Teen Librarian Toolbox
Inside Teen Librarian Toolbox

Singing the Praises of the Debut Writer

As a reader and a librarian, it’s easy to just stick with what is comfortable; What you know is going to move off of your shelves. I know that my teens are waiting for the sequel to Delirium by Lauren Oliver, as am I. It’s a sure bet. We know that the next John Green or Sarah Dessen is also going to be a sure bet.  They have proven themselves to us as authors and earned our trust and loyalty.  But John Green and Sarah Dessen all had to start somewhere. Before we knew them, before they were that sure bet, they were someone that we took a gamble on.

Often, that gamble pays off. This year’s 2012 Printz Award Winner, Where Things Comes Back by John Corey Whaley, is a debut. That’s right, right out of the gate Whaley is an award winning author. He took a chance as a writer, a publisher took a chance, librarians took a chance, and teen readers took a chance. That chance has paid off.
School and public libraries everywhere are facing cuts: funding cuts, staffing cuts. This means we have less money to spend and less time to spend it in. Less time to search for the “next big thing”. And, let’s face it, it is easy to stick with what is comfortable and stay with that sure to circulate author that sits comfortably on our shelves.  But we may be missing some real gems of a read.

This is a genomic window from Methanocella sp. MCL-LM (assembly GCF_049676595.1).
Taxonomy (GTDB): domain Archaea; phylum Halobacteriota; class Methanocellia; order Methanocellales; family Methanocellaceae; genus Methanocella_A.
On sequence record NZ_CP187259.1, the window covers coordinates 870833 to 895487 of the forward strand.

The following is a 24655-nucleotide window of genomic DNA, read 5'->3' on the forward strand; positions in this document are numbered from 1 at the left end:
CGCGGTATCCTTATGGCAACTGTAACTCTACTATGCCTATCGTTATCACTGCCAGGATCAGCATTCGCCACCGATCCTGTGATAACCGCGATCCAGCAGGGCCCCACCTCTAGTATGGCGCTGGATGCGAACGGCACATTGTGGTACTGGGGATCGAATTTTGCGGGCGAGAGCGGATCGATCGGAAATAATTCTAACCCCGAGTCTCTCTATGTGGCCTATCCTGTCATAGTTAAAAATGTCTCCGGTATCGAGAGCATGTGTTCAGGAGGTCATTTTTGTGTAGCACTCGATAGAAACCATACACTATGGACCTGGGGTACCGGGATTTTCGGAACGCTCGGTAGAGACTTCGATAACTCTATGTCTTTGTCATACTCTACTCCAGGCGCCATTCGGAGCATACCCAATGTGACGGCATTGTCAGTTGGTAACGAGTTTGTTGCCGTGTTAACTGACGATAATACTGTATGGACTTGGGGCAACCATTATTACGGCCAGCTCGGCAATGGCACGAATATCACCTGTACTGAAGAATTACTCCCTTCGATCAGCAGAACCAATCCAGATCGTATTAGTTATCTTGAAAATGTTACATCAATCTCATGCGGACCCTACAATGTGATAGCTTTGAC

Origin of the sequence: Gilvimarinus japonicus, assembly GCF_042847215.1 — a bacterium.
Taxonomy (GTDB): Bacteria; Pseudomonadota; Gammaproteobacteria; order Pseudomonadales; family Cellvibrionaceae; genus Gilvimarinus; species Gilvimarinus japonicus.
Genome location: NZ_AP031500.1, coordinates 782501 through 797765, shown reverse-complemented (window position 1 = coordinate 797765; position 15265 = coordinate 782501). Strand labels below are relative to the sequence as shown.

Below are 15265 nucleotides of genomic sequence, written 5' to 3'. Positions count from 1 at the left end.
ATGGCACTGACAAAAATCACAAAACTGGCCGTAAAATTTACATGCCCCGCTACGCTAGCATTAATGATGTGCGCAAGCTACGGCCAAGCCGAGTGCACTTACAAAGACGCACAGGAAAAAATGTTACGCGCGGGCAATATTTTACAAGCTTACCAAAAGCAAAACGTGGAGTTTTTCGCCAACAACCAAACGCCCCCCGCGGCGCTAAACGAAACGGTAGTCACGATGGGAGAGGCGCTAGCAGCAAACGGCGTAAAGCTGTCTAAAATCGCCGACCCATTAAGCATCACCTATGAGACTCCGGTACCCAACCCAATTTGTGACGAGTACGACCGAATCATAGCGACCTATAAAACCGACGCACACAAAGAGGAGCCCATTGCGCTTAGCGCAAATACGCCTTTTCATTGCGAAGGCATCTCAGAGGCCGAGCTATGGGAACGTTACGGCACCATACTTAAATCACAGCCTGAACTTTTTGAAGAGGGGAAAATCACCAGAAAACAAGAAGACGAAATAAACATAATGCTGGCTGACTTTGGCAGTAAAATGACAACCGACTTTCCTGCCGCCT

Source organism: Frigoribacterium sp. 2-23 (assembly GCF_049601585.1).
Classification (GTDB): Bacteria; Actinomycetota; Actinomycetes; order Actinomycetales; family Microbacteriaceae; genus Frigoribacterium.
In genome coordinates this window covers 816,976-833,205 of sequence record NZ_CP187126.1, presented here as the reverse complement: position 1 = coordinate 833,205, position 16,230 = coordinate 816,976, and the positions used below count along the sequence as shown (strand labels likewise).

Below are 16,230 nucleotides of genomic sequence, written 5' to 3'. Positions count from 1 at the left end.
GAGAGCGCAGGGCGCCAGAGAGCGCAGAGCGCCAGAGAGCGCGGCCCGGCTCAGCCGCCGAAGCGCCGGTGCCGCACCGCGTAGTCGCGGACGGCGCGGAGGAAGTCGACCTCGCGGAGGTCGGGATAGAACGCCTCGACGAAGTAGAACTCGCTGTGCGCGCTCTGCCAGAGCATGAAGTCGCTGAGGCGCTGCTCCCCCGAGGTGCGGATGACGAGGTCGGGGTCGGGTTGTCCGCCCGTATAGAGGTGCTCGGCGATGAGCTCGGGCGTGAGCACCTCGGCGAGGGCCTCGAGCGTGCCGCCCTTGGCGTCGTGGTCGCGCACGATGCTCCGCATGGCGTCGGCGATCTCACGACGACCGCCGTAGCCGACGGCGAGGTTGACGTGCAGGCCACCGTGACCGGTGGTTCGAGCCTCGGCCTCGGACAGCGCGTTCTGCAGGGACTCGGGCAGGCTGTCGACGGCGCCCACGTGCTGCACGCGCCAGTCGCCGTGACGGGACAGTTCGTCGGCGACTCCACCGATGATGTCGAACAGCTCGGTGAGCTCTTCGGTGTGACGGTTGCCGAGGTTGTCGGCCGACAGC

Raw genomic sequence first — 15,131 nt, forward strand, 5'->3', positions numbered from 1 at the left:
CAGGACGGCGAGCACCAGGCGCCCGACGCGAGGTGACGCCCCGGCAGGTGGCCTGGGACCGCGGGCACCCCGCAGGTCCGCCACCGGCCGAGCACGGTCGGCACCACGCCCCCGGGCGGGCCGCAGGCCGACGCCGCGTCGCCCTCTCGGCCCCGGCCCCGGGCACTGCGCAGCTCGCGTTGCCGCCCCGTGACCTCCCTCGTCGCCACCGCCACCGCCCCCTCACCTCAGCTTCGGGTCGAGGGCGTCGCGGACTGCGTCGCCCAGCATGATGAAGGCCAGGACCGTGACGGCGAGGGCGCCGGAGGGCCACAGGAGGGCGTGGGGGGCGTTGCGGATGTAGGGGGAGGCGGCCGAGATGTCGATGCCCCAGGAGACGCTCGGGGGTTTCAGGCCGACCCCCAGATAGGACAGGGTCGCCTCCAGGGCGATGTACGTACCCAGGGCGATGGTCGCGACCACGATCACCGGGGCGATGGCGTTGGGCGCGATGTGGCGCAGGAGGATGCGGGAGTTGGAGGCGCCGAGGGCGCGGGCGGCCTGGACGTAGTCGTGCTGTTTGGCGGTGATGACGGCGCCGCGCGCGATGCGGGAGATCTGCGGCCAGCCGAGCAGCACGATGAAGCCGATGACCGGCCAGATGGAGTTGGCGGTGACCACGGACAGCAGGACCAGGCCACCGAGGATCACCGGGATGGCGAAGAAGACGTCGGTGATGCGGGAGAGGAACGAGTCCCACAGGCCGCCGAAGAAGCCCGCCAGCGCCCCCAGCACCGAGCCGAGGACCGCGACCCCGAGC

The Apocalypsies are making it easier for you to follow the 2012 debuts. They have a blog that breaks down the releases. And every month – on the 12th – they have a Twitter chat discussing the debut releases and introducing you to some of the new authors. Their blog is a good source of information that you will definitely want to check out. And if you participate in the chats there are often some prize give aways. (To search the Twitter archives, look for the hashtag #2012debuts).

The Story Siren has put up a challenge to us all: to read 12 debut authors this year. I accepted that challenge and have so far read 4. Of those that I have read, my favorite is The Downside of Being Charlie by Jenny Torres Sanchez (reviewed here). I felt it was emotionally evocative, edgy, and captured the portrait of a young man barely hanging on the edge with a style that reminded me of Chris Crutcher.  Jenny has already been kind enough to work with TLT to tell us more about her author journey and give us a great prize package giveaway (look for that in late March). I hope I will be able to introduce you to more of these great debut authors throughout the year.

It is said time and time again that librarians are afraid of change. Let’s prove them wrong. Let’s take up the debut author challenge and keep trying, as we always do, to find great talent and voices to put in the hands of our teens. To go for the cheesy day before Valentine’s Day pun: You may just fall in love with a new author. ::wink wink::

Let me know in the comments what debut titles you have or will read this year.